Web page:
Beauty being open again also meant that pubs and non essential shops could reopen this month, though weddings were restricted to 15 and funerals only 30. Even the Queen had to abide by this rule when she said goodbye to Prince Phillip, something we would later be reminded about when it came to light a year later No 10 were seemingly ignoring these rules and having “cheese and wine” events in the garden. To say the country was livid in January 2022 would be an understatement.

I also got out again, this time to Exbury Gardens, again with Annie, for a Cornish pasty and a walk. It was glorious. As was walking to the pub one night for a drink and coming across the local herd of cows who graze on the common. Not what you expect to see on the outskirts of a very suburban town and literally at the end of our road. April was also the month for blossom to start appearing, giving us hope that spring was coming and we might finally be out of all the restrictions and be able to return to normal life. How wrong that was but at least back in April we had hope.

I also had chips on the beach with Helen, and Lily got her first pair of grown up shoes. Banana bread was a plenty and our landscaper arrived to extend our patio. We figured if we couldn’t go abroad this year we would make the most of what we had and get the garden sorted after 15 years, and I am so pleased we did. Whilst we couldn’t really socialise as much as we wanted over the summer it was lovely that we knew as soon as we would be able to we now had a patio big enough for grand events.

May

Gorgeous May. Lily turned one, and pubs and restaurants were allowed to reopen (with table service only) and we were all allowed to officially hug our loved ones again. “Significant life events” were allowed to have up to 30 people so we had a birthday party for all the people in our family with a May birthday, in an igloo in the garden. It was perfect. Except for the weather but nobody cared since it meant we could all be under one roof, albeit plastic. Different story by the end of the month though as it was so hot Bruce bought a portal air conditioning unit for our office.

That got used twice

It being birthday month I whisked Bruce off to a fancy pants hotel for a couple of nights, only an hour away as we didnt want to be too far from home and he didnt know where we were going until we got there. “Head towards Slough” was all I told him. It was lovely to get away from the outside world for a bit and get back to exploring, even it was only Windsor that we have visited so many times before. We did also discover the hotel had its own cinema. So we hired it, invited over two good friends who lived down the road and watched Ghostbusters whilst eating socially distanced burgers. It was brilliant.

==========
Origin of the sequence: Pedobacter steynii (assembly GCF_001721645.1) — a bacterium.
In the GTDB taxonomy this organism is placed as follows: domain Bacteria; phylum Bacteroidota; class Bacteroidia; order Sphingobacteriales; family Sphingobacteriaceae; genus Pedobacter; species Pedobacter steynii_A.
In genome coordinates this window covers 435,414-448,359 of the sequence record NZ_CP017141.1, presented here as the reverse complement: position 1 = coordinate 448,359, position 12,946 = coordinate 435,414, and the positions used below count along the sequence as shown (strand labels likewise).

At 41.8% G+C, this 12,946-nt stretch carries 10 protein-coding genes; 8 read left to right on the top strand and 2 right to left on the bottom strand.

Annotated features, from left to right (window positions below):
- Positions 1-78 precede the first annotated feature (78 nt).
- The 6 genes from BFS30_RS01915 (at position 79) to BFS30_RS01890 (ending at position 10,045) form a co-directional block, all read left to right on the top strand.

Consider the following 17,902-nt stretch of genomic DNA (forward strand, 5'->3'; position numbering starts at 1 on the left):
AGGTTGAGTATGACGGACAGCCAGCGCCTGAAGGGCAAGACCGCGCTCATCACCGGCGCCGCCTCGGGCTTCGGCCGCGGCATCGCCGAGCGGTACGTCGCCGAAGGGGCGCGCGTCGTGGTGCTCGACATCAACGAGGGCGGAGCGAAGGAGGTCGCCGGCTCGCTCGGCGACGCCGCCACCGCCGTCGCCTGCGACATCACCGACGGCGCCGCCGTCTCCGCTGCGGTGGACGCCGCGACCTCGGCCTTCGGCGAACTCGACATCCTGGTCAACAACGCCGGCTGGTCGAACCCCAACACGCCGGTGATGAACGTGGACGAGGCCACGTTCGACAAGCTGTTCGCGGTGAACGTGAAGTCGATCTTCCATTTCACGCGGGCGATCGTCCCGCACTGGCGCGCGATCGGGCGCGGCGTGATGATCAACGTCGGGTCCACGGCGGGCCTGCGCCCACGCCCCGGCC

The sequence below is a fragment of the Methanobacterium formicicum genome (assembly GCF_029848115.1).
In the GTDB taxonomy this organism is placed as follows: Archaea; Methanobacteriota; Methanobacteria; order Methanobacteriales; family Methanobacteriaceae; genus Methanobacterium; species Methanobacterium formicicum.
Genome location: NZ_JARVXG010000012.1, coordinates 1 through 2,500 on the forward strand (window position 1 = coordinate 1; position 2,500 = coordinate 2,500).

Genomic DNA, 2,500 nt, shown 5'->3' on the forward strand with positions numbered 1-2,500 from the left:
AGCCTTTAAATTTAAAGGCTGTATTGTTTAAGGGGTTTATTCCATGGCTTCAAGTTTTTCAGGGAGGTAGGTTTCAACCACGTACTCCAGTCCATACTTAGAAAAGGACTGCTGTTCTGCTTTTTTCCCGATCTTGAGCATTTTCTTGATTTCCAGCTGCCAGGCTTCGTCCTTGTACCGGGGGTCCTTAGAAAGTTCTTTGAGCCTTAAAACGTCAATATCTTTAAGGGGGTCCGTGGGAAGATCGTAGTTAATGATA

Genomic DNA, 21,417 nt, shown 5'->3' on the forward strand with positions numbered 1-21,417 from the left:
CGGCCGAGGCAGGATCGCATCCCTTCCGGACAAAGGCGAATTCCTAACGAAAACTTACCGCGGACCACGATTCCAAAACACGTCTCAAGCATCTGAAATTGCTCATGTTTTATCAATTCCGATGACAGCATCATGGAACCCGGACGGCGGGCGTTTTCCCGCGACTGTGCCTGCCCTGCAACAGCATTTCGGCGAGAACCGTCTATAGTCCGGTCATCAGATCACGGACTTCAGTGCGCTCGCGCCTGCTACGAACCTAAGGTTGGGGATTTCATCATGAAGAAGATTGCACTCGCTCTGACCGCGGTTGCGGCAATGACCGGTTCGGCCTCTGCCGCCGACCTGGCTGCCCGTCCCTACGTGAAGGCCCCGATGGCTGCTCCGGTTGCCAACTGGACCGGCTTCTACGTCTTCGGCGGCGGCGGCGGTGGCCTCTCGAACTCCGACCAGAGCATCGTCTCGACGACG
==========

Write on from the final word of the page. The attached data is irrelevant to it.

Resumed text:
Our garden works continued too. The patio was finished despite there being a national shortage of cement and everything else (blame Brexit / lack of lorry drivers / lack of paper bags for the cement / HS2 / home improvements galore) you name it it got blamed in 2021. Two pallets of plants arrived, hundreds of them and with much excitement my parents like a pair of demons got to work planting them all over a couple of days (staying in the nearby Travel Lodge in the process), ably assisted by a tiny apprentice in a splash suit. We also had Bruce’s mum down for a couple of days and escaped to a National Trust garden for a wander which is always lovely.

June

The beginning of June and half the adult population had received their first dose of vaccine and for the whole month we were wondering if the promised easing of restrictions we were expecting on 21st June might happen. It was a week before that date that finally heard that easing would be delayed until 19th July. Pubs were still table service only, international travel was still severely restricted, theatres running at 50% capacity, and only 6 could meet indoors (and 30 outdoors). Wimbledon got to go ahead though. Which made no sense to many of us, they could have more than 30 people in the crowd but we cant have the same number in our garden. it all seemed so unfair. But then so much of this has been unfair hasn’t it? Oh and whilst we were all socially distancing and not seeing our loved ones at the end of the month it came to light that our very own Health Secretary had been having an extra marital affair with an aide.

Seriously you couldn’t make this up.

The sun came out in June and we got to enjoy our garden and our new table, and Bruce got to prove just how big the new patio is. Lily continued to charm and amaze us all with her generally just being an absolute superstar. And we got away for a weekend on a narrowboat. We stayed in a hotel for the night before and then spent a day navigating locks in Wiltshire with my parents and sleeping onboard theirs before heading home the following day. It was only two nights away but it was fabulous. We walked miles, learned to navigate locks, catch up with friends of theirs on another narrow boat and just hang out. Even if it did rain.

For the final six months of the year, head over to Part Two of my 2021 retrospective